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Migration Update: April 6, 2011
Please Report
Your Sightings!

Spring weather has brought the rufous migration to a standstill, or has it? We explore now rain and snow in the Northwest affect rufous sighting reports. Rubythroat migration steady. How are hummingbirds mouthparts unique and how are they adapted to certain flowers. Compare two migrants, monarchs and hummers and find out how they fuel up.

Today's Report Includes:

Image of the Week
hummer drinking
Photo:Russ Thompson

Hummingbird adaptations:

Let's take a look



Highlights, Maps, and Questions

Highlights:
Spring rains and storms highlight the past week's weather maps. Hummers tend to 'hunker down' or 'fall out' of the skies when weather slows down their migrations. This is a great time to see the first hummingbird arrive at your feeder. "I saw male rubythroat feeding from window feeder for first time this morning. Rain storm came through Baton Rouge last night,
" writes a hummer spotter in Louisiana.

In Alabama, "Ruby-throated hummingbird spotted flying by looking for the usual place of our hummingbird feeder just following heavy local storms."

Rufous hummingbirds are tough, but the weather in the Pacific Northwest has been less than spring-like. "Finally! A male and a female arrived today. It snowed yesterday and the red flowering currant flowers are just starting show, so it looks like things are a bit late this year," reports a spotter in Zigzag, Oregon.

Rubies Continue Northward
Ruby-throated hummingbirds are steadily moving northward as you can see on this week's map. Check to see which new states you can add to your Spring Prediction Chart.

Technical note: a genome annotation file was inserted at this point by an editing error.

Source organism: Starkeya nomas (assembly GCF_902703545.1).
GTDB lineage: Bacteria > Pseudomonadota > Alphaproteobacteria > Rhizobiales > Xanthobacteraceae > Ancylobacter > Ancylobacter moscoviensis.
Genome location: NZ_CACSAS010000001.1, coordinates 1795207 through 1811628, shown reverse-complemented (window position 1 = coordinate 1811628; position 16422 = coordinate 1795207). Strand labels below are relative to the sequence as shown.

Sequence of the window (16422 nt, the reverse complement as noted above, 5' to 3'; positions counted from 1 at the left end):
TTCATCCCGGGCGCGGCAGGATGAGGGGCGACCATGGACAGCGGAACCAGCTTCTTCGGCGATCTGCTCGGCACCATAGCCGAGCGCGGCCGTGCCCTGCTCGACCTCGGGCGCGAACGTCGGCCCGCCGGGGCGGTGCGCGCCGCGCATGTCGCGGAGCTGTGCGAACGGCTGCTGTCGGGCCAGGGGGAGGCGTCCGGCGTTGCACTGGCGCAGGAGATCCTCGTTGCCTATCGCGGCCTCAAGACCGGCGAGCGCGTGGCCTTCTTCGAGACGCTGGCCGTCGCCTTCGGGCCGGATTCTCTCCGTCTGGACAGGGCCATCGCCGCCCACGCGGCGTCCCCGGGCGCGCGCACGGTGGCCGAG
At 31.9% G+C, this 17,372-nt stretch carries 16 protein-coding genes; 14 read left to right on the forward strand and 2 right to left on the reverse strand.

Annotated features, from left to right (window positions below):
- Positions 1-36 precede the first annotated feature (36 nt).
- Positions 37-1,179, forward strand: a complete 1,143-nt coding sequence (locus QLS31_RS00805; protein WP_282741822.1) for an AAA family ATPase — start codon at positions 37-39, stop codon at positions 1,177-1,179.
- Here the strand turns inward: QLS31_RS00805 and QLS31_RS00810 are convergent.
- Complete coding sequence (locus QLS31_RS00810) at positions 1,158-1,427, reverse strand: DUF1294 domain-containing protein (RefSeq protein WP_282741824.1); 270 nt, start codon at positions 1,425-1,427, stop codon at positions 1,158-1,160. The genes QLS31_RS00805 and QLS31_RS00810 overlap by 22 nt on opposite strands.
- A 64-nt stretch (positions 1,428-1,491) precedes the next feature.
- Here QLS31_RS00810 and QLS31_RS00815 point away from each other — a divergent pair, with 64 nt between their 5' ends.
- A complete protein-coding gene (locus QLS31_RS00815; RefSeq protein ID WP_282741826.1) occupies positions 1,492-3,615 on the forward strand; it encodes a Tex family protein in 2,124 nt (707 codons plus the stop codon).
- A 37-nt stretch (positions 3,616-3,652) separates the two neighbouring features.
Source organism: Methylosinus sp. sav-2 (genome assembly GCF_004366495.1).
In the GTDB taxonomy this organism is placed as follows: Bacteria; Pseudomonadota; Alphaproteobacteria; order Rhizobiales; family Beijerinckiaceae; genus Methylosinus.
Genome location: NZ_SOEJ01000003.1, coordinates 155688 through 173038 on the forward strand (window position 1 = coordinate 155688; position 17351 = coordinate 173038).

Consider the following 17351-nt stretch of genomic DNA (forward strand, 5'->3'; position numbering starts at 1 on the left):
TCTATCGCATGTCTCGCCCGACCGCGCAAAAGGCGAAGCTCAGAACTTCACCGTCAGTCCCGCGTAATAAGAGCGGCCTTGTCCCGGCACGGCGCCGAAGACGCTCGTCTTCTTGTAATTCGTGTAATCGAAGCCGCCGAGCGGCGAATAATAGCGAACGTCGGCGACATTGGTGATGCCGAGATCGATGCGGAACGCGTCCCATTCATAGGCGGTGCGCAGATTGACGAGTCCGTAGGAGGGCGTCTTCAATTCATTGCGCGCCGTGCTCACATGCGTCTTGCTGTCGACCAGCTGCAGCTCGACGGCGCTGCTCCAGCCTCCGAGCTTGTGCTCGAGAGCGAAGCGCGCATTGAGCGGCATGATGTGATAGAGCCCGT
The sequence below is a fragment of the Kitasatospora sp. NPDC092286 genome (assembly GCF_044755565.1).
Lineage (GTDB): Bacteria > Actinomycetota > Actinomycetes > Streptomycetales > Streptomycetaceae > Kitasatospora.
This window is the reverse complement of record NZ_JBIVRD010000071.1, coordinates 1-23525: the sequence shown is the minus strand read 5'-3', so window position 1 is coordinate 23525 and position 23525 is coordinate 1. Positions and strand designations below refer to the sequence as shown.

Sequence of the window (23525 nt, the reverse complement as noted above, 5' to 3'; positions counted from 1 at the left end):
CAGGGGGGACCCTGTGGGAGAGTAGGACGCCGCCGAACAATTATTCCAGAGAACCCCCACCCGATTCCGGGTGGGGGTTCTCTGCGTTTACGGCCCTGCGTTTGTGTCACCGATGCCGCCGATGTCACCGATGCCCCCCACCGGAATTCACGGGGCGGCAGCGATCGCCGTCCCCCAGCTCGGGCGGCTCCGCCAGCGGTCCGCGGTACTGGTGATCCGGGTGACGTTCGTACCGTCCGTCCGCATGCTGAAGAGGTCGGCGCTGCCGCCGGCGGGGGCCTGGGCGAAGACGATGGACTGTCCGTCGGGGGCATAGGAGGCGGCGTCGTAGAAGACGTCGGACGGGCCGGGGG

Rufous?
The rufous migration has come to a standstill this week. Sighting reports are backed up with no further advancement north. In Washington state one spotter is rewarded with a sighting. Finally. "This is the latest date of arrival since I've been reporting his arrival," writes Bonnie in Husum, Washington.

Finally, this report from an exhuberant reporter in Augusta, Georgia,"6:15 P.M. MACHO MALE, younger male and a female ruby---at least--maybe more!! They're ba-a-a-c-k!! HOOOOORAY!!"

Map Questions
This week brought no rufous sighting reports north of 49.8N. How do we explain this phenomenon? Take a good look at last week's weather maps and we will explore some of the possibilities!

weather map

Rufous hummingbird migration map
Rufous
Hummingbirds

map
/animation/sightings

Ruby-throated hummingbird migration map
Ruby-throated Hummingbirds
map
/animation/sightings

Ruby-throated hummingbird migration map
All Other Hummingbird Species
map/animation/sightings

Explore: Flower-Powered Migratory Species

We've seen the amazing mouthparts of the hummingbird and how they are specialized to allow the bird to drink nectar from flowers and feeders. Let's explore this further and compare the hummingbird with another spring migrant, the monarch butterfly. Both these species feed on high-energy flower nectar.

Explore the flowers each species prefers and then think about adaptations that you think makes each animal a good "fit" for the flowers.

Finally we'll journal about what we learned.

hummer flowerHow do hummers and monarchs choose their nectar?Venn Diagram
Use a Venn Diagram to compare.

Getting Started: This Week's Hummingbird Resources
violet-crowned hummer
Look who we found! A Violet-crowned hummingbird. Where might you see one?
More Hummingbird Lessons and Teaching Ideas!

The Next Hummingbird Migration Update Will Be Posted on April 13, 2011.

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